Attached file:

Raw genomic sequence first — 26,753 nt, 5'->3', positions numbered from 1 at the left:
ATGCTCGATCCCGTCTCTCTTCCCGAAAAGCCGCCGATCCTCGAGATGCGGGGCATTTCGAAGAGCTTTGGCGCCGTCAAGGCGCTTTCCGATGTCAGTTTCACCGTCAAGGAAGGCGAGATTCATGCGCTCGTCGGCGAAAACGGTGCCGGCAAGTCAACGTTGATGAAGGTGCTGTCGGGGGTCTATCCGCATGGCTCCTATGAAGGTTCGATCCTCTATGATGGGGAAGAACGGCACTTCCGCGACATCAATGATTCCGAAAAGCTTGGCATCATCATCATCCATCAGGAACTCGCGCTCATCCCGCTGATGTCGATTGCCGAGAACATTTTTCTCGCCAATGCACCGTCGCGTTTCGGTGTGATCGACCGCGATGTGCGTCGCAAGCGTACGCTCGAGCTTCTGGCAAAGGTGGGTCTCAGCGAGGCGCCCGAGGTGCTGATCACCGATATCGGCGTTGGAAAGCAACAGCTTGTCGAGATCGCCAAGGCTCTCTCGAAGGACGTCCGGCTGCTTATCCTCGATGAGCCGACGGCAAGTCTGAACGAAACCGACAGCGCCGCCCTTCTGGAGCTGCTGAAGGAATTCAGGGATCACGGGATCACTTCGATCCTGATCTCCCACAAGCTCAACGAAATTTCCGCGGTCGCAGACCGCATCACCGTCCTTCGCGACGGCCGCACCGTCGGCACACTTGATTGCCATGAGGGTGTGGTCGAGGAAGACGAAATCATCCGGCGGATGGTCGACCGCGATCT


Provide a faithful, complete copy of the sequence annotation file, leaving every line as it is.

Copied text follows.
Raw genomic sequence first — 26,753 nt, 5'->3', positions numbered from 1 at the left:
ATGCTCGATCCCGTCTCTCTTCCCGAAAAGCCGCCGATCCTCGAGATGCGGGGCATTTCGAAGAGCTTTGGCGCCGTCAAGGCGCTTTCCGATGTCAGTTTCACCGTCAAGGAAGGCGAGATTCATGCGCTCGTCGGCGAAAACGGTGCCGGCAAGTCAACGTTGATGAAGGTGCTGTCGGGGGTCTATCCGCATGGCTCCTATGAAGGTTCGATCCTCTATGATGGGGAAGAACGGCACTTCCGCGACATCAATGATTCCGAAAAGCTTGGCATCATCATCATCCATCAGGAACTCGCGCTCATCCCGCTGATGTCGATTGCCGAGAACATTTTTCTCGCCAATGCACCGTCGCGTTTCGGTGTGATCGACCGCGATGTGCGTCGCAAGCGTACGCTCGAGCTTCTGGCAAAGGTGGGTCTCAGCGAGGCGCCCGAGGTGCTGATCACCGATATCGGCGTTGGAAAGCAACAGCTTGTCGAGATCGCCAAGGCTCTCTCGAAGGACGTCCGGCTGCTTATCCTCGATGAGCCGACGGCAAGTCTGAACGAAACCGACAGCGCCGCCCTTCTGGAGCTGCTGAAGGAATTCAGGGATCACGGGATCACTTCGATCCTGATCTCCCACAAGCTCAACGAAATTTCCGCGGTCGCAGACCGCATCACCGTCCTTCGCGACGGCCGCACCGTCGGCACACTTGATTGCCATGAGGGTGTGGTCGAGGAAGACGAAATCATCCGGCGGATGGTCGACCGCGATCT